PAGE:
Cars and buses with diesel engines using the AdBlue diesel exhaust fluid will not be made to stop in the coming weeks.
This is how Economy Minister Richard Sulík (SaS) responded to reports that there might be problem with the production of the fluid.
Earlier in October, one the largest producers of AdBlue in Europe, the Slovak company Duslo Šaľa, said that due to the high prices of natural gas, the production of urea has been halted or limited in Europe, which also impacted the production of the exhaust fluid.
Duslo itself limited the production to the technological minimum. Even though they were able to supply the product to its existing customers (mostly foreign companies), they were unable to take on new ones, Petr Bláha, head representative of Duslo Šaľa, said at an October 12 press conference.
He even admitted that they may suspend production until prices are better, the TASR newswire reported.
Sulík considers measures sufficient
At the time, Bláha predicted that if exhaust fluids like AdBlue were scarce in the market, some vehicles using it to reduce their emissions would be forced to remain parked.
Speaking to the press on October 20, Sulík said that the state-run Administration of State Material Reserves will procure some 500,000 litres of AdBlue for state administration needs, while Duslo Šaľa will supply the extra amounts remaining after supplying products to customers for the chain of petrol stations controlled by Slovnaft, as reported by TASR.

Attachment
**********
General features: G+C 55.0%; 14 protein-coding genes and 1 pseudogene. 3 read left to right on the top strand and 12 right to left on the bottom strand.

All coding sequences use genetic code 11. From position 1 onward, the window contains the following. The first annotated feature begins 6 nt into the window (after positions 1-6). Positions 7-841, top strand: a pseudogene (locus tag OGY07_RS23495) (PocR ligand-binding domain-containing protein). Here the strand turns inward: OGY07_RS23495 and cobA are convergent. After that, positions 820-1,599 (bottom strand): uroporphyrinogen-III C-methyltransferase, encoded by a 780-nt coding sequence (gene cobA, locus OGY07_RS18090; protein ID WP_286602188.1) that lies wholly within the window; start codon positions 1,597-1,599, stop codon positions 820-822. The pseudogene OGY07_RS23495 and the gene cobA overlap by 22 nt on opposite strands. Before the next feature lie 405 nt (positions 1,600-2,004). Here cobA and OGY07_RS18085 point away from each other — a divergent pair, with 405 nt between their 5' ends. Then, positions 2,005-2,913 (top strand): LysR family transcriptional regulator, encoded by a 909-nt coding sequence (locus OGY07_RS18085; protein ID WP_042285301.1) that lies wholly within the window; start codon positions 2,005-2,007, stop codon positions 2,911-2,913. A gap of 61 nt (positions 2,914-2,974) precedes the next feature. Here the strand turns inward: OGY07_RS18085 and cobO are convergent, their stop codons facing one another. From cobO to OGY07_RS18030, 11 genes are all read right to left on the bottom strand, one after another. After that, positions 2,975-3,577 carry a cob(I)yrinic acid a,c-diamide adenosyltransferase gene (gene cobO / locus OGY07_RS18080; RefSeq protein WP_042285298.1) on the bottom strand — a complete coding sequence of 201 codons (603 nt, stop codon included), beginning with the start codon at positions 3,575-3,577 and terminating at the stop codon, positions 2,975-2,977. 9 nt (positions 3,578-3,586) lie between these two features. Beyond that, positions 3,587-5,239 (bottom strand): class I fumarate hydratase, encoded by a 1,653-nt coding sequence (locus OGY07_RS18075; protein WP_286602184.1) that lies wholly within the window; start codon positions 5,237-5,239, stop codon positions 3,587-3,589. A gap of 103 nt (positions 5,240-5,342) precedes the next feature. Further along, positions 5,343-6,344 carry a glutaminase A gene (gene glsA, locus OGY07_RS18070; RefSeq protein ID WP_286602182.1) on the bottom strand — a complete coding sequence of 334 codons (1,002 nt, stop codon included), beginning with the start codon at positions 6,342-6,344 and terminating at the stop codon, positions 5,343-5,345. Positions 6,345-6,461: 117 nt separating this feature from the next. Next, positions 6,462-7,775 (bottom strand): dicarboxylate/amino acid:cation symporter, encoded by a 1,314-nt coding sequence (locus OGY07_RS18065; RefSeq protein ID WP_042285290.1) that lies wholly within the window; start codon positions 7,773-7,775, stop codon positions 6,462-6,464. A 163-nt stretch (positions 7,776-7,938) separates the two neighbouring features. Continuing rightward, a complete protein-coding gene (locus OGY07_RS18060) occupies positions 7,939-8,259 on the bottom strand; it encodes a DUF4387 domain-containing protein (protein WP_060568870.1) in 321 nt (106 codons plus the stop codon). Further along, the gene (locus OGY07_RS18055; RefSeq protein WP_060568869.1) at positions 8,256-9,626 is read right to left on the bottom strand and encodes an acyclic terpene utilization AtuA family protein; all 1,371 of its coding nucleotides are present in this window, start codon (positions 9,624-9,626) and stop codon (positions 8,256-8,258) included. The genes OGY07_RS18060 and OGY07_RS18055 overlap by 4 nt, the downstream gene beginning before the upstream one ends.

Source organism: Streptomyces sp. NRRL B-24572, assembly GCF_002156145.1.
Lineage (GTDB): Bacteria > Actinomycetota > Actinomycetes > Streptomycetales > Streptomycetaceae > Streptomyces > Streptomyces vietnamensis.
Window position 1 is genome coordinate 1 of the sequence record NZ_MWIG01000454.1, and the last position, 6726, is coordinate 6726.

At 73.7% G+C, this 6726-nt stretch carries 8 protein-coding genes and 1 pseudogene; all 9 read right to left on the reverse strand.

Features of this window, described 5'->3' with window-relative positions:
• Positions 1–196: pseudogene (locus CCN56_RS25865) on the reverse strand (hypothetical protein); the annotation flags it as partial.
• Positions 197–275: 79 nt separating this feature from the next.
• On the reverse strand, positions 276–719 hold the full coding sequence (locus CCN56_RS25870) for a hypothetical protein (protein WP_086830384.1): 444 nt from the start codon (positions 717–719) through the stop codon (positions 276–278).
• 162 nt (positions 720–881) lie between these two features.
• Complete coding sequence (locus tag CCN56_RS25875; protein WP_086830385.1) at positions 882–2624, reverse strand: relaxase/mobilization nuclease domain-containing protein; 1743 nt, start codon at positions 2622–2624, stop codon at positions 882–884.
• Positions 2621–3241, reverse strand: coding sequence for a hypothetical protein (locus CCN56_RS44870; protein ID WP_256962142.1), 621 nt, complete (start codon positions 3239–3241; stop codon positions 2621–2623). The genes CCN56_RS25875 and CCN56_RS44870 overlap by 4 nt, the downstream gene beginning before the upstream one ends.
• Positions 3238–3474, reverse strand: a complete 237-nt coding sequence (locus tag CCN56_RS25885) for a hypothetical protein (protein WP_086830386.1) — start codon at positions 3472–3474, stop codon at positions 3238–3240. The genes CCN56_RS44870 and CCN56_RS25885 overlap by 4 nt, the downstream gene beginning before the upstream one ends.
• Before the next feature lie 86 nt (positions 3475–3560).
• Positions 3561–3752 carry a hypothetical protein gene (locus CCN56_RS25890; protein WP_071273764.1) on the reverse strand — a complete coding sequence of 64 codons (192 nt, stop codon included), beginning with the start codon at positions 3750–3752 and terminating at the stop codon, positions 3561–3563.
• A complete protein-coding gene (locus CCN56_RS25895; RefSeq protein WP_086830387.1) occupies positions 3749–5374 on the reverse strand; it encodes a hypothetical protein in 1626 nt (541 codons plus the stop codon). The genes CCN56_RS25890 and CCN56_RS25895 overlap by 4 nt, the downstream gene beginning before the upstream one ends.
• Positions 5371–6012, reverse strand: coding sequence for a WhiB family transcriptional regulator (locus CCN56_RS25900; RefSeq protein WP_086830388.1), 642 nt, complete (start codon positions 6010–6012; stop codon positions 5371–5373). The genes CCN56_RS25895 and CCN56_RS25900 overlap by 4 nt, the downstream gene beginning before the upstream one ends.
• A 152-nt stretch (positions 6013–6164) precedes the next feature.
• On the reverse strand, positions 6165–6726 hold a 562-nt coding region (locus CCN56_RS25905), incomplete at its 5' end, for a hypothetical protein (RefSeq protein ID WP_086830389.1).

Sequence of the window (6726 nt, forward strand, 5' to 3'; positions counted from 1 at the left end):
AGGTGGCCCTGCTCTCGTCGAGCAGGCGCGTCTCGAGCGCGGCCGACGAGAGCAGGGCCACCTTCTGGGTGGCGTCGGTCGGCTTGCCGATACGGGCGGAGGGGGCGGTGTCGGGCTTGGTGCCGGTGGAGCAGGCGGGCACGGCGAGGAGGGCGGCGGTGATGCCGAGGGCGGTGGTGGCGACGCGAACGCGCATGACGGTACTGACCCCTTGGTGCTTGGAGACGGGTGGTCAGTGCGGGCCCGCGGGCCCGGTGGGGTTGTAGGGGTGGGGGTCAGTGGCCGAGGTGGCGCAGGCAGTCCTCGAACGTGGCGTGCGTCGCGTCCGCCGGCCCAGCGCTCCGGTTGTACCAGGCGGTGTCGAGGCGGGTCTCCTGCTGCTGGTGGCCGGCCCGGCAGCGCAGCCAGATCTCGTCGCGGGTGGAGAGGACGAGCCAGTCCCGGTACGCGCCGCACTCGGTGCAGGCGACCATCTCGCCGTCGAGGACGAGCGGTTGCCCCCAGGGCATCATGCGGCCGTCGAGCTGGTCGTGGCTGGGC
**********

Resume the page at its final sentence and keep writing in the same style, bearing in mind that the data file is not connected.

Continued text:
Subsequently, Slovnaft will supply the fluid to drivers and companies. The amounts will be limited and for personal use only to prevent potential speculators, as the private broadcaster TV JOJ reported. The company also admitted to reporters that some of its petrol stations are already reporting a shortage of AdBlue.
The economy minister opines that the current situation is normal, and that the measures are sufficient. Yet, he refused to comment on potential developments in the future.
"Anything is possible," he said, as quoted by TASR.
The ministry still has the chance of stopping exports of the product if the situation becomes critical, Sulík added.
21. Oct 2021 at 11:56 | Compiled by Spectator staff
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